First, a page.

Soon, my legs was on autopilot and I couldn't feel a thing. All I felt was that my calves were getting stiffer the more I pedalled. I was travelling at 20kmph in lead-laden legs. I was prepared to slow down to a halt and just fall off the bike with my cleats still attached. Then I saw a red cross medic ahead and I slowly veered to the right towards him. Lloyd screamed from behind "Munn! Right! Right! Coming in on the right! MUNN!! F-word!" I almost came to a stop and tried to uncleat but I couldn't! Lloyd took evasive action and sped past me in the narrowest of gaps on my right. Dang! I felt bad coz I could have caused him to crash!

*Sorry Lloyd, bro....*

I called on the medic to hold on to the bike while I tried to uncleat. Again, I couldn't. I had to literally twist my body (instead of my lower legs) to uncleat. Cramps. I spent a good 5 minutes having a massage of sorts by the medic (thanks!) and had a free show of the passing bikes ala Tour de East Coast.

Giving up was never an option. I got back to the bike when I felt slightly better and trudged on. The 4 SIR boys were falling away like emergency rations released from a relief helicopter. The boys were on knobby-tired mountain bikes and I could have sworn most of them were travelling at a "very leisurely" pace of 15kmph. The scene that kept me going in somewhat sadistic motivation was the awesome feeling of zooming past the pathetic blokes while on the aero position. I gobbled 2 packets of E-gels, thinking that the concentrated salt content could stop the cramps.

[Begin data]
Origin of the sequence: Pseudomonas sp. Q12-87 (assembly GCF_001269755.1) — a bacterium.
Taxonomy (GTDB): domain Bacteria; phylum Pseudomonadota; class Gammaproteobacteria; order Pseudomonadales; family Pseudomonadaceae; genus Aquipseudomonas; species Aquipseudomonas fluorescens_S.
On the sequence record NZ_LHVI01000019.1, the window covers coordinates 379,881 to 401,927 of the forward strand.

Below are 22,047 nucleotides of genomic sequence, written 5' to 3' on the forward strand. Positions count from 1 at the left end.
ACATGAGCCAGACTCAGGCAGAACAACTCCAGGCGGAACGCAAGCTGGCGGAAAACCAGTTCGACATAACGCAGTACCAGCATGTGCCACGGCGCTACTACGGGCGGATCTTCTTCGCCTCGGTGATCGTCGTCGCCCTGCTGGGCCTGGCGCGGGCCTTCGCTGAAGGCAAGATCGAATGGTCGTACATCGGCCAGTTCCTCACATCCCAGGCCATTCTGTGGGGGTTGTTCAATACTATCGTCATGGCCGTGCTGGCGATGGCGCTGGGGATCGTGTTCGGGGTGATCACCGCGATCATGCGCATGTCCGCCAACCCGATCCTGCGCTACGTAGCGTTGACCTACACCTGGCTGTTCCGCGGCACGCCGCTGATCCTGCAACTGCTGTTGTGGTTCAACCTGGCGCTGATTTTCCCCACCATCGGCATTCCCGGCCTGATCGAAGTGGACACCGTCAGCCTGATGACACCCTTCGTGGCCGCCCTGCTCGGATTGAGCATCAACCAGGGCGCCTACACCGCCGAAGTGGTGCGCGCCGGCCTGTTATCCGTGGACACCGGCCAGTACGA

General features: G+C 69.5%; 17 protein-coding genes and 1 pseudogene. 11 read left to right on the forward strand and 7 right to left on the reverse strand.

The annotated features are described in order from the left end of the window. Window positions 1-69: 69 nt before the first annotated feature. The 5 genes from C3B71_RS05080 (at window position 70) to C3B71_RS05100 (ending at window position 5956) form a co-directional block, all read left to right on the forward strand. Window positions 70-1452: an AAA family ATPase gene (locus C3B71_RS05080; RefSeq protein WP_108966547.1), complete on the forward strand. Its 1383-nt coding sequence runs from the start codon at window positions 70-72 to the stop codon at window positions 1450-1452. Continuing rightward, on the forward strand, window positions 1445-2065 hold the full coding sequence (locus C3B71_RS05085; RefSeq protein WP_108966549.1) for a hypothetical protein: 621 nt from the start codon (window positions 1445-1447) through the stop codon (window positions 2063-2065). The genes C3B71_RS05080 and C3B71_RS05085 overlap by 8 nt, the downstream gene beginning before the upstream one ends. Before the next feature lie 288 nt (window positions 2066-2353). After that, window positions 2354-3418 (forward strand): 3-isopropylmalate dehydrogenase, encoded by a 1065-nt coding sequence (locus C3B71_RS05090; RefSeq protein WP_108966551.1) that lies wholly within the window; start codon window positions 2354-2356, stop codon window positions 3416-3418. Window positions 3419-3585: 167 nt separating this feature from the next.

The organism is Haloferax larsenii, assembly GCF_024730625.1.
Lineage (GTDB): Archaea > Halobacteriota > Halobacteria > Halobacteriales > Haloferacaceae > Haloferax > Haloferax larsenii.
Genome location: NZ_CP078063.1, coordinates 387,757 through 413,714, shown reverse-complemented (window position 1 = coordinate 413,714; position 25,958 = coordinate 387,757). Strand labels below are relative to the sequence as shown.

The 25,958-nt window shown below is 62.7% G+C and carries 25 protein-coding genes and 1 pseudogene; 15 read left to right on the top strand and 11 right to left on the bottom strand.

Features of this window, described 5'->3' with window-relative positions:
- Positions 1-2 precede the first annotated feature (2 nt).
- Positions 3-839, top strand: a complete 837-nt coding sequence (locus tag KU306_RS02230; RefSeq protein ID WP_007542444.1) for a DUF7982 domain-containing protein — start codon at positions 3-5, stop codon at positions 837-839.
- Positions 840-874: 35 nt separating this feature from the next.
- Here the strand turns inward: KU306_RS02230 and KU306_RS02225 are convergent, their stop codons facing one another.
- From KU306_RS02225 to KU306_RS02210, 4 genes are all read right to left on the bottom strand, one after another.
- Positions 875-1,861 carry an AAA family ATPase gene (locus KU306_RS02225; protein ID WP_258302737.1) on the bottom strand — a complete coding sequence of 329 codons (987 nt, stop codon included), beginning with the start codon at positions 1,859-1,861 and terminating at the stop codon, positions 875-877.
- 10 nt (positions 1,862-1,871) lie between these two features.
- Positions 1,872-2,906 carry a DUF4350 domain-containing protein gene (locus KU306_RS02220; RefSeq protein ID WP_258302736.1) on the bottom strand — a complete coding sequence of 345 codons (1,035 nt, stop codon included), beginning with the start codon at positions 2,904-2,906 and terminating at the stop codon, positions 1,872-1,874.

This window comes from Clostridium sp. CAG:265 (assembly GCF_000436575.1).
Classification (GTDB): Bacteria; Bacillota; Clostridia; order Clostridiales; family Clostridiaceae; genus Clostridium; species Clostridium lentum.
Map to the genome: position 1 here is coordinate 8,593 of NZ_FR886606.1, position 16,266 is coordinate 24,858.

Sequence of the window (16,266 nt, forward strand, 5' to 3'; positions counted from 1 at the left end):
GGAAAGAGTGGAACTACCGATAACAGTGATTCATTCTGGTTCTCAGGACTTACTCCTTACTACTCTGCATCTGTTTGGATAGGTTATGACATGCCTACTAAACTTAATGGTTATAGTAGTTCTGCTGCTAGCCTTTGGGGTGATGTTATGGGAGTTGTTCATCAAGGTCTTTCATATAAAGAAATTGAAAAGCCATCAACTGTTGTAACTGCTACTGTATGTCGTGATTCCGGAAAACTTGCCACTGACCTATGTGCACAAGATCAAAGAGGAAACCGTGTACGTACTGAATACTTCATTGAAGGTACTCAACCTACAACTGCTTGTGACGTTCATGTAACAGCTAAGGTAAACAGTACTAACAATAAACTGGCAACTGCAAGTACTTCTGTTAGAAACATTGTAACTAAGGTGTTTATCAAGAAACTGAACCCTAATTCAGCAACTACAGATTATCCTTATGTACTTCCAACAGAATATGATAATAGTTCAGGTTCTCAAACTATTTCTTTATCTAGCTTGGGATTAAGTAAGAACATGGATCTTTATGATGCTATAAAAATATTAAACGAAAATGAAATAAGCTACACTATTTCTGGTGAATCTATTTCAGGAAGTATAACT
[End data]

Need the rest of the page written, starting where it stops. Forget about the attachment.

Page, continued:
Approaching transition and about 2km before dismount, I set my gears to smaller chainring at increased cadence, in the hope of 'getting rid' of the lactic acid built-up. At transition, WL and Clifford (Lau) were there to support me. I screamed out cramps. But I faced the final 5km and trudged on.

The Joy of Defeat
The cramps continued. In fact, they seemed to have a brain of their own. This time the cramps moved up to the thighs. I tried to keep my pace at 8kmph. Slow and steady and I also have to admit that I took every excuse to walk when I approached the drink stations and to respond to everyone that cheered me on. It was my way of pain relief.

At the final 1.5km, there was Jerry Wan - godsent like an angel - he paced me to the end with words of encouragement and the never-say-die attitude.

*Thanks Jerry!*

I clocked an unofficial 2hr 50min at the finishing line. The moment I stopped, the brains of my legs decided to take full charge of me. My thighs tensed up so much I couldn't walk. All I could do was shuffle my feet like a geisha in kimono. Even that was agonizing.

Lots of picture perfect grimacing and contradictory mind-over-body thoughts later, I managed to just fall off my side (while standing!) and actually stretch myself to limited but
movable flexibility.

Then I collected my Orbea and regrouped with the gang... contented that I completed the race in a sub 3-hour timing.

Cramp Management while on-the-go. The joy of defeat. Defeat of the cramps.

Things learned during this race:

Lesson 1: Never cut the straw too short on the aero drink system! Time to get replacement straw!
Lesson 2: Don't underestimate power of a recovery drink
Lesson 3: Love your buddies who pace and support you!